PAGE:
We are part of major international initiatives to promote sustainable raw materials and fibres, helping to make their widespread use in the industry a reality.
To make fashion we need raw materials, such as cotton, viscose and polyester.
How those materials are sourced, where they come from and how they are processed has an impact on communities and the environment. That is why we are getting behind key international initiatives to promote sustainable raw materials and fibres.
We also provide special training on materials for many of our purchasing teams and key suppliers, raising awareness of the environmental, social and economic impacts of their choices, and encouraging the use of more sustainable materials.
Cotton is our single most important raw material – but it is also a resource-hungry crop. As a result, Inditex is committed to moving towards more sustainable cotton production, such as organic, recycled and ‘Better’ cotton, and working with international initiatives to promote the sustainability of the cotton industry. 100% of our cotton will be sustainable (organic, BCI and recycled) in 2025.
We cooperate with the most relevant global initiatives to promote the sustainability of the cotton industry:
We are proud to be members of the Textile Exchange, a global non-profit organisation that promotes sustainability, particularly through organic cotton cultivation.
We work with the Better Cotton Initiative, a non-profit organisation that brings all stakeholders together to ensure cotton production improves the living conditions of its growers and is better for the environment. Better Cotton is grown according to the requirements of the initiative.
Our financing of a number of agricultural projects in China and India promotes ecological techniques, the development of seed stock suitable for organic farming, the sustainable management of natural resources, and responsible use of pesticides and fertilisers. These projects not only contribute to better environmental outcomes, but improve living standards for producers and their families.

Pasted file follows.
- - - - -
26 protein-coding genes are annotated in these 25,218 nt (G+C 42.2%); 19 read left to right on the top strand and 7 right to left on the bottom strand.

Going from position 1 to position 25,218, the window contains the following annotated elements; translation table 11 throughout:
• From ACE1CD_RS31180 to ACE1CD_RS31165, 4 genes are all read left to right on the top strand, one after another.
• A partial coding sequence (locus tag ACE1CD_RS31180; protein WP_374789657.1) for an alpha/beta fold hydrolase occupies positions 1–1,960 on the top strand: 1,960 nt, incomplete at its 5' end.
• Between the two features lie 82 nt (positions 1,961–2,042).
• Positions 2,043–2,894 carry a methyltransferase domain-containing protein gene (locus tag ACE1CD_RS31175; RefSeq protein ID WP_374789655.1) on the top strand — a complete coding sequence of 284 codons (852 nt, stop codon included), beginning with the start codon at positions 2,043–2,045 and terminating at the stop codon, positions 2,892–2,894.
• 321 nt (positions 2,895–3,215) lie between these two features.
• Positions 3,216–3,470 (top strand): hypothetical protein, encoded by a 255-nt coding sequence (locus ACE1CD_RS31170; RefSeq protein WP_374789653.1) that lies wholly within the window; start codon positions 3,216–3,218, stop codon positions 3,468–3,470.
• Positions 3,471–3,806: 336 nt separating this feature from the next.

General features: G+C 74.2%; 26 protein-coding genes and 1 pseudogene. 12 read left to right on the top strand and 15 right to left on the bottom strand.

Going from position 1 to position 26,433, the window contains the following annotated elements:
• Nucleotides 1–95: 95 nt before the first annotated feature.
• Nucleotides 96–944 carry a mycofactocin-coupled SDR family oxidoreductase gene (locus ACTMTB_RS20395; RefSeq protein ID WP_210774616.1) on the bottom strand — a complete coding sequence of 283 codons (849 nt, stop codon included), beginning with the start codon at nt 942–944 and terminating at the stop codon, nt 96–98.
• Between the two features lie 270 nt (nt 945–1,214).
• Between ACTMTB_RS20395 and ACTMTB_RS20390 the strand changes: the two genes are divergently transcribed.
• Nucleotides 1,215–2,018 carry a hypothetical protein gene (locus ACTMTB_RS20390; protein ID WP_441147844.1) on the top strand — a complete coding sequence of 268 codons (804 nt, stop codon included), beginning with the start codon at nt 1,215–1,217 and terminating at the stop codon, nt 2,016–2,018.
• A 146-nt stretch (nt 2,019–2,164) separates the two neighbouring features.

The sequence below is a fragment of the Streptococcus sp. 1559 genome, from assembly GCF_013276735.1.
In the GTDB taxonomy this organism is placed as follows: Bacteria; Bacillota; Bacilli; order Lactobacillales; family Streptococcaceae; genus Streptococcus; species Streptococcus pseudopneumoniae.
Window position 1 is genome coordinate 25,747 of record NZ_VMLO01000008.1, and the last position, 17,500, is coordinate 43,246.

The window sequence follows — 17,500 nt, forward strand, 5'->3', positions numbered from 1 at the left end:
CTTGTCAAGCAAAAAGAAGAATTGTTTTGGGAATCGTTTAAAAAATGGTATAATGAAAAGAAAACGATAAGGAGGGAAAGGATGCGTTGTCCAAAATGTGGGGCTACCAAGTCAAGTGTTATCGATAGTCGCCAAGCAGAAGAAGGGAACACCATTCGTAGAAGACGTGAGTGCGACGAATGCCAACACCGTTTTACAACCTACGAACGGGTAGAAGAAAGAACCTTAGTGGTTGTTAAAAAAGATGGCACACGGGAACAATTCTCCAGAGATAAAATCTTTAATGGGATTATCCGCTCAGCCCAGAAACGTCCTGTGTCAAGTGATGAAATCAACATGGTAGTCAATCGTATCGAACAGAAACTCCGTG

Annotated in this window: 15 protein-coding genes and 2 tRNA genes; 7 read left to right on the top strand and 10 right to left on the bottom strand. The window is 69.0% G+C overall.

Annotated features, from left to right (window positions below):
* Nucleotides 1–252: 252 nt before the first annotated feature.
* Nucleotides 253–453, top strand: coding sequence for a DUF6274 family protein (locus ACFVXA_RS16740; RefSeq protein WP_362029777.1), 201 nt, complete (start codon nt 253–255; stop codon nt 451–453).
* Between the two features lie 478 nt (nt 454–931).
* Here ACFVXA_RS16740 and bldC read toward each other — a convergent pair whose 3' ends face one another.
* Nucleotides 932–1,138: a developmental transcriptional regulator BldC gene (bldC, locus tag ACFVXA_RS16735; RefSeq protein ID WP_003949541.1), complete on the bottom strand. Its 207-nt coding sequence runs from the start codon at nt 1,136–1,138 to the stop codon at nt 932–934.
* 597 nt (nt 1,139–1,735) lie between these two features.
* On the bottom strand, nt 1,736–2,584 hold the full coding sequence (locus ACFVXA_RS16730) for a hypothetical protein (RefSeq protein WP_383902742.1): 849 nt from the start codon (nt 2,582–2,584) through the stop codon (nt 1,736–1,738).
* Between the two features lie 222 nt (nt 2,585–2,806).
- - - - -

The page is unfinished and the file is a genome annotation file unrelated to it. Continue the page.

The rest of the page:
We also collaborate with Lenzing, the manufacturer of TENCEL™ Lyocell that is transforming our cotton waste into high-quality sustainable fibers. In this area, Refibra™ Lyocell stands out, a fiber created from recycled cotton and wood from sustainably managed forests that Zara sells in its Join Life collection.
Lyocell, viscose and modal belong to a group of fibres made from cellulose pulp derived from wood.
Since 2017 none of these fibres used in our products come from primary or high conservation value forests.
To achieve this, we have a strict Forest Products Policy, and have helped to found an initiative with the non-profit organisation Canopy and other retailers, to protect forests and find more sustainable options for the textile industry.
In 2023, our viscose will be 100% sustainable, in line with the target shared with Changing Markets. And 100% of the linen we use in our garments will be sustainable linen in 2025.
With our encouragement many of our fibre suppliers have adopted forest product policies aligned with our own, ensuring raw materials come from sustainably managed woods. We give preference to materials with a high proportion of recycled and post-consumer waste material, and encourage our suppliers to offer more of this type of product.
Lyocell can be mixed with many other fibres, including cotton and wool, and creates a strong, soft and versatile fabric that we use particularly in our denim, T-shirt and dress lines. The process to make TENCEL™ Lyocell -of which we sold 13 million garments last year- is particularly efficient, being made with cellulose fibres derived from the pulp of low-energy input, fast-growing, sustainably sourced trees.
We are members of the Textile Exchange, which promotes recycled polyester and nylon as preferred fibres. The recycling process of these raw materials reduces the consumption of natural resources, including energy, oil and water, and significantly cuts down on waste to landfill. 100% of the polyester we use in our garments will be recycled polyester in 2025.